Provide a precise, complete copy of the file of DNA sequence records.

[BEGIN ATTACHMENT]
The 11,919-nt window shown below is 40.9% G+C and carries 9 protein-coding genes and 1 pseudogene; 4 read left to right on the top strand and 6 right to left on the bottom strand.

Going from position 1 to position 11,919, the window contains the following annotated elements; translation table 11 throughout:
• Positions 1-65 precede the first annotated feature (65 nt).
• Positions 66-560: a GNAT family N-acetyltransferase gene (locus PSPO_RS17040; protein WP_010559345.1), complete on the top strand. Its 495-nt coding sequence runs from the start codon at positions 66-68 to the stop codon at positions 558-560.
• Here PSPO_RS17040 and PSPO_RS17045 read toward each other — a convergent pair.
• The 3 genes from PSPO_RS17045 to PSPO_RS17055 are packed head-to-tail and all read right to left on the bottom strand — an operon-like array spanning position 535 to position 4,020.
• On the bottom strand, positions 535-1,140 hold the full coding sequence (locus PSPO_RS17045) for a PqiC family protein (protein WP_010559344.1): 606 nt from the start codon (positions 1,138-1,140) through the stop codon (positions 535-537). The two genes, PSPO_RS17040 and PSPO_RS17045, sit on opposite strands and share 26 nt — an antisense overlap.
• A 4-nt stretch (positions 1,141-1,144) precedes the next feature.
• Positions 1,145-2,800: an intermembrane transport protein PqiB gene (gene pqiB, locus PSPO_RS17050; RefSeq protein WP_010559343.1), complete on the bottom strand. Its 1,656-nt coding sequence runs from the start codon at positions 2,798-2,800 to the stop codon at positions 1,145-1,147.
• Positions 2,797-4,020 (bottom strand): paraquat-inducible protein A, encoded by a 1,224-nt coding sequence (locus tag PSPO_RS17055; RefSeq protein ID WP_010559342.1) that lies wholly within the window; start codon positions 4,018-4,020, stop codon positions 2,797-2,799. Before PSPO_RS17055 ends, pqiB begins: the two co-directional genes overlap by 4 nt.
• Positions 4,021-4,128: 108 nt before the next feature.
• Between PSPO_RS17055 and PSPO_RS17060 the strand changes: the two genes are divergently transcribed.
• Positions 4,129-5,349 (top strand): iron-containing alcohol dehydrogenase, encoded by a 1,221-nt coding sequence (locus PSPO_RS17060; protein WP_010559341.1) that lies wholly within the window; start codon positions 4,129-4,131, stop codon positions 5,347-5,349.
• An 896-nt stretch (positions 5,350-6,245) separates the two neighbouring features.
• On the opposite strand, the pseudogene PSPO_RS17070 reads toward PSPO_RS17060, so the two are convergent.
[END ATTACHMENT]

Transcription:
The 11,919-nt window shown below is 40.9% G+C and carries 9 protein-coding genes and 1 pseudogene; 4 read left to right on the top strand and 6 right to left on the bottom strand.

Going from position 1 to position 11,919, the window contains the following annotated elements; translation table 11 throughout:
• Positions 1-65 precede the first annotated feature (65 nt).
• Positions 66-560: a GNAT family N-acetyltransferase gene (locus PSPO_RS17040; protein WP_010559345.1), complete on the top strand. Its 495-nt coding sequence runs from the start codon at positions 66-68 to the stop codon at positions 558-560.
• Here PSPO_RS17040 and PSPO_RS17045 read toward each other — a convergent pair.
• The 3 genes from PSPO_RS17045 to PSPO_RS17055 are packed head-to-tail and all read right to left on the bottom strand — an operon-like array spanning position 535 to position 4,020.
• On the bottom strand, positions 535-1,140 hold the full coding sequence (locus PSPO_RS17045) for a PqiC family protein (protein WP_010559344.1): 606 nt from the start codon (positions 1,138-1,140) through the stop codon (positions 535-537). The two genes, PSPO_RS17040 and PSPO_RS17045, sit on opposite strands and share 26 nt — an antisense overlap.
• A 4-nt stretch (positions 1,141-1,144) precedes the next feature.
• Positions 1,145-2,800: an intermembrane transport protein PqiB gene (gene pqiB, locus PSPO_RS17050; RefSeq protein WP_010559343.1), complete on the bottom strand. Its 1,656-nt coding sequence runs from the start codon at positions 2,798-2,800 to the stop codon at positions 1,145-1,147.
• Positions 2,797-4,020 (bottom strand): paraquat-inducible protein A, encoded by a 1,224-nt coding sequence (locus tag PSPO_RS17055; RefSeq protein ID WP_010559342.1) that lies wholly within the window; start codon positions 4,018-4,020, stop codon positions 2,797-2,799. Before PSPO_RS17055 ends, pqiB begins: the two co-directional genes overlap by 4 nt.
• Positions 4,021-4,128: 108 nt before the next feature.
• Between PSPO_RS17055 and PSPO_RS17060 the strand changes: the two genes are divergently transcribed.
• Positions 4,129-5,349 (top strand): iron-containing alcohol dehydrogenase, encoded by a 1,221-nt coding sequence (locus PSPO_RS17060; protein WP_010559341.1) that lies wholly within the window; start codon positions 4,129-4,131, stop codon positions 5,347-5,349.
• An 896-nt stretch (positions 5,350-6,245) separates the two neighbouring features.
• On the opposite strand, the pseudogene PSPO_RS17070 reads toward PSPO_RS17060, so the two are convergent.